Zocca Cuisine d’Italia — Westin Riverwalk
Say “Buon Natale” at this River Walk favorite, known for its modern takes on Italian cuisine. Pasta is, of course, a mainstay here, whether it’s a luscious tagliatelle in Bolognese or more kid-friendly spaghetti with meatballs. For a more casual dinner, opt for a pizza or panini or create an appetizer spread. Mozzarella sticks bring joy to the world any time of year. A la carte. 7 am-11 pm.

Gigi's Deli/ Facebook

Where to eat in San Antonio right now: 9 hottest pop-ups for foodies to feast on

Meals on wheels

Pop-ups have always been a thing in Alamo City. After all, the city birthed the Chili Queens, who would set up camp in plazas to sell enchiladas, chili con carne, and tamales to locals and tourists alike. The challenges of the pandemic, however, have ensured what’s old is new again. Faced with staff challenges and the need to serve outdoors, crafty chefs have revived the tradition of restaurants without walls. The menu is now more international, and the public square has shifted from parks to bars, but open-air food stands are still just as San Antonio as ever.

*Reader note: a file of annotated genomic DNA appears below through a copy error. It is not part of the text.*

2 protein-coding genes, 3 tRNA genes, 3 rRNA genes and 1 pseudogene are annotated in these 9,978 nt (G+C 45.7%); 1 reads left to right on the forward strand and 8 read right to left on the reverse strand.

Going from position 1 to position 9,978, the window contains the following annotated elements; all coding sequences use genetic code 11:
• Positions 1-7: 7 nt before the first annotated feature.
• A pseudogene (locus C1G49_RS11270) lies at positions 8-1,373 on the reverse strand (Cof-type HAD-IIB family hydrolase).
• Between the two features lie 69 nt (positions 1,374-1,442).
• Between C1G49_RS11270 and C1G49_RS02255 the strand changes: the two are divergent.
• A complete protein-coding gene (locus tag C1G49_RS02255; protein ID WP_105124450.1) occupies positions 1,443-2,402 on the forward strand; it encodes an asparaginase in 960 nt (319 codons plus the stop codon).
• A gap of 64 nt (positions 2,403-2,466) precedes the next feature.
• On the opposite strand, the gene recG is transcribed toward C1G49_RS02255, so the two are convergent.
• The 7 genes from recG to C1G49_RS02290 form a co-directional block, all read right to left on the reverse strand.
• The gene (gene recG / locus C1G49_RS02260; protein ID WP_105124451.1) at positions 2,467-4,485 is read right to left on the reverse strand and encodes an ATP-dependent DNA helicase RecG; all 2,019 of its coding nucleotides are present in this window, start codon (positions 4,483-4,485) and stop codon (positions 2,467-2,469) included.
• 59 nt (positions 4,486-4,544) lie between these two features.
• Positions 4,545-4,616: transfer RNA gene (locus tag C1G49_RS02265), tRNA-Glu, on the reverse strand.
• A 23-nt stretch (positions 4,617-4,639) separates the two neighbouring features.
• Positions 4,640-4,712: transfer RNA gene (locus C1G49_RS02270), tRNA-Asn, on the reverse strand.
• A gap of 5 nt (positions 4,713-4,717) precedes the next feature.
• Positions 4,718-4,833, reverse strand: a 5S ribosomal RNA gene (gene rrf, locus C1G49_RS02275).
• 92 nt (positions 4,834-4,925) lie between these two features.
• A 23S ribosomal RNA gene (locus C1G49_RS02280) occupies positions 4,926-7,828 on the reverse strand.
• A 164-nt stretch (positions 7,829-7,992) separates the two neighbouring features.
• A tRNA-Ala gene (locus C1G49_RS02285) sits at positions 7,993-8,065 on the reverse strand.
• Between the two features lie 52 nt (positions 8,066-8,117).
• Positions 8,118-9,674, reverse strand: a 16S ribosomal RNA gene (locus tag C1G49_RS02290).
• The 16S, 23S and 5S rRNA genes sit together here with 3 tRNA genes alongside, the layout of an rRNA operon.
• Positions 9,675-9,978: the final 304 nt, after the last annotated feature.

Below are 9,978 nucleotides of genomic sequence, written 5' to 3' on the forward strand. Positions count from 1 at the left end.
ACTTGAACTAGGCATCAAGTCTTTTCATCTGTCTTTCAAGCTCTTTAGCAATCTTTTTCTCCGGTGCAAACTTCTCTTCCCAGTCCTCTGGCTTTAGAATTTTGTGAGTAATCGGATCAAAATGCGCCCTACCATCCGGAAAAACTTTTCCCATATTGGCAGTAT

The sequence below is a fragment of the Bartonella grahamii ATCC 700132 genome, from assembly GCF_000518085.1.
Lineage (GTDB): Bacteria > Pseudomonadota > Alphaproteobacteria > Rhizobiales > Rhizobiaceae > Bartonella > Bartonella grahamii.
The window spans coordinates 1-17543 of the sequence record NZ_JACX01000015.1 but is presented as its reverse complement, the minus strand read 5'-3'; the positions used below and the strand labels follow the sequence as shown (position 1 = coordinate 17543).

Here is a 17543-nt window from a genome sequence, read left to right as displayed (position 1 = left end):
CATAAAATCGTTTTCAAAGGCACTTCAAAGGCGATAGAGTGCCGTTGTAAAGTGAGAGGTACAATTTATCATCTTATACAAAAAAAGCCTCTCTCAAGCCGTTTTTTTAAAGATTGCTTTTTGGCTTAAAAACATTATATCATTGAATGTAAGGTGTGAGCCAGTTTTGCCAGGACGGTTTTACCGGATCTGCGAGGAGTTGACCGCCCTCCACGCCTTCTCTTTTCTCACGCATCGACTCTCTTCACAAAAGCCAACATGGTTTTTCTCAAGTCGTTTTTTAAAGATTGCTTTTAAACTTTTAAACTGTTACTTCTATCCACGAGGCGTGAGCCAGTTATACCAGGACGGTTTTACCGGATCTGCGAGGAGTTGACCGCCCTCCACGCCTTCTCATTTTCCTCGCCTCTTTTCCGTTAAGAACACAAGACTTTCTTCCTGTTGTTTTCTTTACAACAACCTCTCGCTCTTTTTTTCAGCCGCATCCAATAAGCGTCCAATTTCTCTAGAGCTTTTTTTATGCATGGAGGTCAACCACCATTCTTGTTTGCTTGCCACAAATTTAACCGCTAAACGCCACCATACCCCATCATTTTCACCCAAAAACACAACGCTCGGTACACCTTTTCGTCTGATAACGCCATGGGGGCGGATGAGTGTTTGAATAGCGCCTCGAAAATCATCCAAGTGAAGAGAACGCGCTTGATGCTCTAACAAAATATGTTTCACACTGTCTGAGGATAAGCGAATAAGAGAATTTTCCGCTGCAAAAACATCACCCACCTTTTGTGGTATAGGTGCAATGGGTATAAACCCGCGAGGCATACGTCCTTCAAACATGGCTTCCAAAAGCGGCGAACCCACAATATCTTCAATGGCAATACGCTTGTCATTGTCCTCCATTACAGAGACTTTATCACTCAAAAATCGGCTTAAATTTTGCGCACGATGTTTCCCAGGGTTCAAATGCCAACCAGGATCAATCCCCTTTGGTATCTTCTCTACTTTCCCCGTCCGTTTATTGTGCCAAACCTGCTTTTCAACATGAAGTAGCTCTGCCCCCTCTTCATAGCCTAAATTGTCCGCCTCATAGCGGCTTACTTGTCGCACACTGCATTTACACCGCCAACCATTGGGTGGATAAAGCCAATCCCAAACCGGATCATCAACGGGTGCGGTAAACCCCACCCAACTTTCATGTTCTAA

Dang!wich
Maray McChesney and Matt McLaughlin have already made a mark on the city’s food scene with their South Texas-inspired mixer line Bexar Tonics. Now they are shaking up the pop-up world with their Philadelphia-style sandwiches. Instead of the requisite cheesesteaks, think hoagie rolls piled high with Italian roast pork and garlicky greens or cold cuts and all the fixings — and more to come. As with their first brand, the couple has a knack for the unexpected. Even though this concept only debuted on October 9, it has already left its mark.

Gigi’s Deli
Sure, Subway has salami, but the art of the Italian sandwich in San Antonio has been neglected for far too long. Chef Matthew Garcia is doing his part to correct that with his series of pop-ups at St. Mary’s Strip wine haven Little Death. The menus change with the theme (previous pop-ups have paid homage to The Sopranos and Mean Girls), but guests can expect artisan bread stuffed with creative ingredients like roasted pork, provolone, broccoli rabe, and pickled peppers or fried zucchini, roasted garlic ricotta, and gremolata — along with a specially paired dessert. Mamma mia!